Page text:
‘I meet many Christians interested in the Jewish context of their faith and asking to go deeper,’ program leader said
A private Orthodox Jewish university is launching a new program this fall to strengthen Christians’ connections to their roots.
Yeshiva University, a modern Orthodox Jewish institution with four campuses in New York City, “launched a partnership with the Philos Project, a nonprofit organization that promotes positive Christian engagement with Judaism, to develop a special program for Christian students within YU’s existing Master’s in Jewish Studies,” according to a recent YU university news release.
The new master’s degree, “Hebraic Studies for Christians,” comprises four semesters and will include immersive courses on Hebrew, the Bible, Jewish history, literature and Jewish-Christian relations, according to the Philos Project website.
The project’s mission is “to promote positive Christian engagement in the Near East by creating leaders, building community, and taking action in the spirit of the Hebraic Tradition,” its website states.
“What we do at the Philos Project is, to some degree, reacquaint Christians with their Jewish roots,” project founder Robert Nicholson said in a video. “And along with that comes this encounter with the Jewish people.”
Nicholson echoed these sentiments.
“I meet many Christians interested in the Jewish context of their faith and asking to go deeper,” Nicholson stated in the news release. “This program is the perfect place to do just that.”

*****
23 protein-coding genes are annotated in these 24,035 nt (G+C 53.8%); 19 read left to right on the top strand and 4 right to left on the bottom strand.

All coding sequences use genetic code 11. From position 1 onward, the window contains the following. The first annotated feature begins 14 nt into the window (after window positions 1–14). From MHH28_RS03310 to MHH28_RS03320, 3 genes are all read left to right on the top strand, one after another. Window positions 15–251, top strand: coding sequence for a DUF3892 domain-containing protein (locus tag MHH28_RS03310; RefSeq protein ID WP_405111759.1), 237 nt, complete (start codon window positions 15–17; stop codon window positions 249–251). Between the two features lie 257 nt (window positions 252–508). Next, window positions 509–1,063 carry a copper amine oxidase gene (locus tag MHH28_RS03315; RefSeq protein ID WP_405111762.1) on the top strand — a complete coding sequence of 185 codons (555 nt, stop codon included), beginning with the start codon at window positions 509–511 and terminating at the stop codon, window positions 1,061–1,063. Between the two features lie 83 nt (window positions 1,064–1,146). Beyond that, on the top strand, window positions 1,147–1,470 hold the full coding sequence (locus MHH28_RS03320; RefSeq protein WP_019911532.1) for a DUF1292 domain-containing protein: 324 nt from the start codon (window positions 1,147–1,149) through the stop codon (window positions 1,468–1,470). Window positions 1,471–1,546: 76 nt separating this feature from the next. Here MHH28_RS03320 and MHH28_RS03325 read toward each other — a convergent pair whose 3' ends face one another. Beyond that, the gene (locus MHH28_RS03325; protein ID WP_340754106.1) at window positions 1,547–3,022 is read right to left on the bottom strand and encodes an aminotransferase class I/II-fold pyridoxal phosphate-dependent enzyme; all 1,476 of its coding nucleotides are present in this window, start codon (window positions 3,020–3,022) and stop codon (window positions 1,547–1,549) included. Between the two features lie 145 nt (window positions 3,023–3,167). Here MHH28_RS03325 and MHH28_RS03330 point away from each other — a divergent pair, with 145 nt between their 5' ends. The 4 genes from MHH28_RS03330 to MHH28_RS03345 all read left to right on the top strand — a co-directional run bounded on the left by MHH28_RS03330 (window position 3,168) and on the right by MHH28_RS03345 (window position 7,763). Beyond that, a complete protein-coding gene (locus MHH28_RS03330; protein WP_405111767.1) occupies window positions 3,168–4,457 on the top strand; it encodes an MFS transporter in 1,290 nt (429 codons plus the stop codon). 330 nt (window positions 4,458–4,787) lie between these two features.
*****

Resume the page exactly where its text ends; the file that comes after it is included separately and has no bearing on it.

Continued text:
“The program builds on improved Christian and Jewish relations in recent decades and a growing interest from Christians in understanding the Jewish roots of their religion and the Bible.”
Daniel Rynhold, dean of the Bernard Revel Graduate School of Jewish Studies, told the Jerusalem Post that “Christian students will hopefully gain a deeper appreciation and understanding of the Hebraic roots of Christianity, which would be helpful to emerging religious and cultural leaders as well as encourage further understanding and cooperation between faiths.”
The College Fix emailed the Bernard Revel Graduate School and the Philos Project to ask each group what inspired them to collaborate on a program for Christians, what students can expect to learn in this program and who will be on the faculty. It has not received a response.
The program “has attracted students from across the country with the hybrid model allowing students to participate in person at YU in New York City or virtually,” according to the YU release.
“The pilot class launched in June 2023 and includes students from Mozambique, Texas, California, Virginia and Nebraska.”
Applications for the 2023-24 academic year closed March 15.
IMAGE: The Philos Project/YouTube